Exercise is routinely advocated by healthcare professionals as a treatment to address pain and tissue injury. The consensus that strengthening the local tissue will attenuate pain by improving its resilience whilst transitioning through a natural cycle of tissue healing. Whilst exercise does have morphological effects on local muscle it is understood that increases in muscle … More What role does exercise have on acid sensing ion channels and conditioned pain modulation?
I am very privileged to have another guest post from a Physiotherapist that has just as much of an obsessive interest in Complex Regional Pain Syndrome as I do. Janet Holly (@innerchild) is a Senior Physiotherapist at Ottawa Hospital in Canada. Janet recently had a paper (ref) published with Tara Packham (@TaraLPackham) in the Journal … More CRPS: What To Do About It? A Guest Post from Janet Holly
There’s been a lot of talk around the term fake news in the media. Mr Trump (I can’t believe he got a mention in my blog!) is a master of calling out fake news and it was so popular it was named word of the year in 2017 (reference). Fake News is the term … More Fake News! Faking or Malingering Pain.
We’ve all seen that familiar face pulled by people living with persistent who are being asked to exercise for the first time. Dosage is something we are all familiar with when it comes to taking medication. Yet with exercise will still tend to focus on the typical 3 sets of 10 or 12 or 15 … More Reasoning dosage for people with persistent pain
It’s interesting what gives you inspiration to write. Topical issues, pseudo-science, the latest research, jotting down your thoughts. I had intended my first blog of 2018 to be about my further reflections on causation. Yet after what occurred on last Friday afternoon (02/02/18), I felt compelled to change tack and blog about the nonsense that the … More Grab a colourful infographic, post, then bail.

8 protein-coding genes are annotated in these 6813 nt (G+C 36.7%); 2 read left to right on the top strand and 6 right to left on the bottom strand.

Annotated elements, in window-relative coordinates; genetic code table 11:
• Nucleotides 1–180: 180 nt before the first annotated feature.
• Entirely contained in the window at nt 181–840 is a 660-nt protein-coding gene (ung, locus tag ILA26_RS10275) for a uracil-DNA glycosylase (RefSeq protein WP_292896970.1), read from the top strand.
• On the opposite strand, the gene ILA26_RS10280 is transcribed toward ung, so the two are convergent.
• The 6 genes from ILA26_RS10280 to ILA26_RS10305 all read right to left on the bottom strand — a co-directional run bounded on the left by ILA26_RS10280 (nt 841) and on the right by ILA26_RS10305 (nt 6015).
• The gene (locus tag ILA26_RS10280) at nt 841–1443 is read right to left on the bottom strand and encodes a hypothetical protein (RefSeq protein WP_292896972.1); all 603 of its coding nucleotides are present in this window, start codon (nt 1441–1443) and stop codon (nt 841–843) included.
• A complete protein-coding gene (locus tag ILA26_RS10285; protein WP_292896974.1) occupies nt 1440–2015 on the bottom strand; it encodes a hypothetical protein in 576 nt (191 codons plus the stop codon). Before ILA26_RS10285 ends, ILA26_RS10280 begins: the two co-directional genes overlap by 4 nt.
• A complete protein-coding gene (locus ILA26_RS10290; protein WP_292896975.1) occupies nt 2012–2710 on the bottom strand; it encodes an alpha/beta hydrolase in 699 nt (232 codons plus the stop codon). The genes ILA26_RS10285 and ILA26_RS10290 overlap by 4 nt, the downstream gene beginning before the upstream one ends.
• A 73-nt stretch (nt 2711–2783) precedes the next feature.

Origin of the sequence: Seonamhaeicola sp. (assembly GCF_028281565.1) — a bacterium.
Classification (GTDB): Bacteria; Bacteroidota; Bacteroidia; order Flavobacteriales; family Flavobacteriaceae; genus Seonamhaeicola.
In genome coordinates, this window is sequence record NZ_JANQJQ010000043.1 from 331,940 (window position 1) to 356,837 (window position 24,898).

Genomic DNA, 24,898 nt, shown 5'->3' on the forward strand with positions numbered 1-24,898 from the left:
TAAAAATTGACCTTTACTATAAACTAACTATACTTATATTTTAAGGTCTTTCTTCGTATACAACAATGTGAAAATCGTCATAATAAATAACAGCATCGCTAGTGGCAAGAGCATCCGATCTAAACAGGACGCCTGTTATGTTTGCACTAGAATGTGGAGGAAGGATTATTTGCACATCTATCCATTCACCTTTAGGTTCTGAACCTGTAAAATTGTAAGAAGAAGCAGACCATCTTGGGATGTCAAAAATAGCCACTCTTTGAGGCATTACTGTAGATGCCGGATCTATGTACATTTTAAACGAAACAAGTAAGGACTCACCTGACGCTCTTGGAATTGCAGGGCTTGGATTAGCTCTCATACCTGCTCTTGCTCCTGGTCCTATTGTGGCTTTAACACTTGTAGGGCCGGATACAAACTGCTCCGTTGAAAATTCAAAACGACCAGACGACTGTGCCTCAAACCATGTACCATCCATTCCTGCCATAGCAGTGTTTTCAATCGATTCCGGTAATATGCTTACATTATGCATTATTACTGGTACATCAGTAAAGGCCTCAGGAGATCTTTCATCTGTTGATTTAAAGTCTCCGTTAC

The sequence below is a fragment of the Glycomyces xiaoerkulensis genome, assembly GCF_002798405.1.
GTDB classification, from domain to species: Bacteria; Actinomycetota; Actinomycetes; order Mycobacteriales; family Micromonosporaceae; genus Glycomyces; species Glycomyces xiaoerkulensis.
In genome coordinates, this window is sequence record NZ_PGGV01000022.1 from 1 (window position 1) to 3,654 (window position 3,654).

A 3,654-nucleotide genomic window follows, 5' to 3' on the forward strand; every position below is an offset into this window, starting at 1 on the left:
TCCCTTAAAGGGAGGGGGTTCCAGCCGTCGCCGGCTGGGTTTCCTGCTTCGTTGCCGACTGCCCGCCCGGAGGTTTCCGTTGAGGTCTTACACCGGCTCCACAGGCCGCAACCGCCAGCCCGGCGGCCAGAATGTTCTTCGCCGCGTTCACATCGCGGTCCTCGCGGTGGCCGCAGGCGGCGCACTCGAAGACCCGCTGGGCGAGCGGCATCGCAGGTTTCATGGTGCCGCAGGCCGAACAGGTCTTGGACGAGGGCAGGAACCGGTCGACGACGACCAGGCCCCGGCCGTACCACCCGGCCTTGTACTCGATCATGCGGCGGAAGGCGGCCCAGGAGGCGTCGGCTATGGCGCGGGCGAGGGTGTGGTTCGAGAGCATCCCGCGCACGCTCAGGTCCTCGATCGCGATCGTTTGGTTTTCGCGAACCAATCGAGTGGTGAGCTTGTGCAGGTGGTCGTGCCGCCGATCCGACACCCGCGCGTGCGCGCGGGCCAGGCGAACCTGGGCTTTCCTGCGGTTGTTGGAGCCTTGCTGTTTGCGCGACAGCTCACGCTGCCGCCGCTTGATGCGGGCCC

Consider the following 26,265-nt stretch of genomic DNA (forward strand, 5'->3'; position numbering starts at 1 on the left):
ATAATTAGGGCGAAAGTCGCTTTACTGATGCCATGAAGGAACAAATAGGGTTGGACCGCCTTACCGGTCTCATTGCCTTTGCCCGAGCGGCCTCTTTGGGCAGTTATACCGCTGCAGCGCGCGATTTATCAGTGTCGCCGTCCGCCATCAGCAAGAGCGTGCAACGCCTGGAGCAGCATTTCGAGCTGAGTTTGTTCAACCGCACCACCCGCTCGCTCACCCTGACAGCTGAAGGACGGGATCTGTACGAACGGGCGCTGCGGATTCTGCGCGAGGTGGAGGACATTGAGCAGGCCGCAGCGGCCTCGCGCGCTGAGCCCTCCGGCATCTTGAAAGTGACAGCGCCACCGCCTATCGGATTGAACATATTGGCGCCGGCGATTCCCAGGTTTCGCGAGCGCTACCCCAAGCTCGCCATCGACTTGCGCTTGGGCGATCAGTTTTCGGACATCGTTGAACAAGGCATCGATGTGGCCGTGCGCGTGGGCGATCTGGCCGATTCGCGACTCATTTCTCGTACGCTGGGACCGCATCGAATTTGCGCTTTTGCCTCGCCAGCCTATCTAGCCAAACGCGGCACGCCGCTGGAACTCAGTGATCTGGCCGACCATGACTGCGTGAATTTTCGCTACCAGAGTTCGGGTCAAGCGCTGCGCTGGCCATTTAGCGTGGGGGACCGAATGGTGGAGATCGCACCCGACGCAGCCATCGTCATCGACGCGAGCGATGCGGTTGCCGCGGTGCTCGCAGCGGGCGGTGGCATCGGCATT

Exercise is medicine (EiM) has gained a significant amount of attention since its launch by the American College of Sports Medicine in 2007. A global health initiative that has since been adopted by many other countries throughout the world to address the growing problem of chronic disease and inactivity. According to the World Health Organisation … More Taking the fun out of Exercise (is Medicine) (N=1)
Everyday, I hear, read or see some issue surrounding public health. The increases in chronic disease, the financial strain on health budgets, people are less active, the rising cost in food, issues in childhood obesity. I do my best to access and read as much research as I can (to challenge my biases) to identify … More Physiotherapy, come forward! (It’s time to step out from behind the curtain)
The placebo effect is a fascinating area of medicine. In clinical trials the placebo- controlled trial is regarded as “the gold standard” to determine the efficacy of active treatments such as in a new drug. However, placebo doesn’t come without controversy particularly in areas of clinical practice such as the use of acupuncture, which is … More Placebo: Much ado about nothing? A guest post by David Poulter
T.Rex’s ‘children of the revolution’ blasted out through the speakers in the pub where a small group of physiotherapists came together to discuss the future of the profession in New Zealand. It seems New Zealand is not the only country where a profession is grappling with its identity and how it needs to evolve for … More Physio’s of the revolution
I’ve got a bit of a habit of doing things backwards, I read magazines from the back to front cause I’m left handed, I tend to act first and think second, I don’t think I ever followed a full physiotherapy assessment by the order of the book and even my reasoning I’ll experiment with things … More Behind the mirror: A single case of mirror therapy